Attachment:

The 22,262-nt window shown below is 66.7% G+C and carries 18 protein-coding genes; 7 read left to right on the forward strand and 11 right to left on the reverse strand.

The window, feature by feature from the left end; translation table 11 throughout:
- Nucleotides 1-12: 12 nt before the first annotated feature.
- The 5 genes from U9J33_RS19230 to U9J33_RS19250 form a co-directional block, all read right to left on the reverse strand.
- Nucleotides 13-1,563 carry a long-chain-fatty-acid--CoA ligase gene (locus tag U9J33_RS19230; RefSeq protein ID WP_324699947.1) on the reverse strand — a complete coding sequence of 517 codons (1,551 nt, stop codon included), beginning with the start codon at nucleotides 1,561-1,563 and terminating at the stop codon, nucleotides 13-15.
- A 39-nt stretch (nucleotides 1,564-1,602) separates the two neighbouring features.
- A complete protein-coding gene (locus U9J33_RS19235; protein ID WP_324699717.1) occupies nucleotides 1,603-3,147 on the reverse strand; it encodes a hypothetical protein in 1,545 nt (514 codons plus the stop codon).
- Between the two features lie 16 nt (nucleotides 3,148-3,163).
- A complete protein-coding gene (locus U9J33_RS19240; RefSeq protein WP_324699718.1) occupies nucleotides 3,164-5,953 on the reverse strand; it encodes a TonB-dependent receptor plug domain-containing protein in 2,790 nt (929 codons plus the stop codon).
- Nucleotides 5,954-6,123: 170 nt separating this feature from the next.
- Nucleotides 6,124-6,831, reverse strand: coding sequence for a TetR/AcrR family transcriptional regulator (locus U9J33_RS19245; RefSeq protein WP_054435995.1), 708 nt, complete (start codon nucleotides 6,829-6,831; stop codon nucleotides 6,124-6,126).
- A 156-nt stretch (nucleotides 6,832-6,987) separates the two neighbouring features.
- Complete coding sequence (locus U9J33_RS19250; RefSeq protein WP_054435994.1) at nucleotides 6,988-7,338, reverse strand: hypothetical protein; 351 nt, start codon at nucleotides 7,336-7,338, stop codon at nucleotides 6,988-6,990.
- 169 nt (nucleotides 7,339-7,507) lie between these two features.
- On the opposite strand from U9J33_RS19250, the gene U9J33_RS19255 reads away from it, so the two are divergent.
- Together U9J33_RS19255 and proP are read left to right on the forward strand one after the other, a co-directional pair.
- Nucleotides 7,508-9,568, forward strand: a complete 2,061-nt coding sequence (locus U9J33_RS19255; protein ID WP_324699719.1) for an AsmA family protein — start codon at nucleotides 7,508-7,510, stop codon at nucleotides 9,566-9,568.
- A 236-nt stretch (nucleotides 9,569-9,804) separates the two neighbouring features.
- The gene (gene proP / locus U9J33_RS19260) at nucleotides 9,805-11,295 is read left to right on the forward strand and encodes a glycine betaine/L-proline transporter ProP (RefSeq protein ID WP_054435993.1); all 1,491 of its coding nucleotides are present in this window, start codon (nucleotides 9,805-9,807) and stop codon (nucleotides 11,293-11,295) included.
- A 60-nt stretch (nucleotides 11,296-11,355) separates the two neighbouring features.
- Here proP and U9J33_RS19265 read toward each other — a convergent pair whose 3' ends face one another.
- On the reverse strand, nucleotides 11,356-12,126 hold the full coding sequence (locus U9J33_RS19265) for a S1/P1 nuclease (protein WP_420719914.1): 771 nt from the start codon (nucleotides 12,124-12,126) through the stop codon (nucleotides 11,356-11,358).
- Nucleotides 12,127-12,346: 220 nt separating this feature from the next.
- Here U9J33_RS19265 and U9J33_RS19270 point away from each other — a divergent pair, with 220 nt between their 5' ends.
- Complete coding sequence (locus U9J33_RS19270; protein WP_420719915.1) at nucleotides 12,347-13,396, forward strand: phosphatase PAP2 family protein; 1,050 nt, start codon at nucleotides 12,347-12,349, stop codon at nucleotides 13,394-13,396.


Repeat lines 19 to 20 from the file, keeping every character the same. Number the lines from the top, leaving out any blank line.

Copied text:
- The gene (gene proP / locus U9J33_RS19260) at nucleotides 9,805-11,295 is read left to right on the forward strand and encodes a glycine betaine/L-proline transporter ProP (RefSeq protein ID WP_054435993.1); all 1,491 of its coding nucleotides are present in this window, start codon (nucleotides 9,805-9,807) and stop codon (nucleotides 11,293-11,295) included.
- A 60-nt stretch (nucleotides 11,296-11,355) separates the two neighbouring features.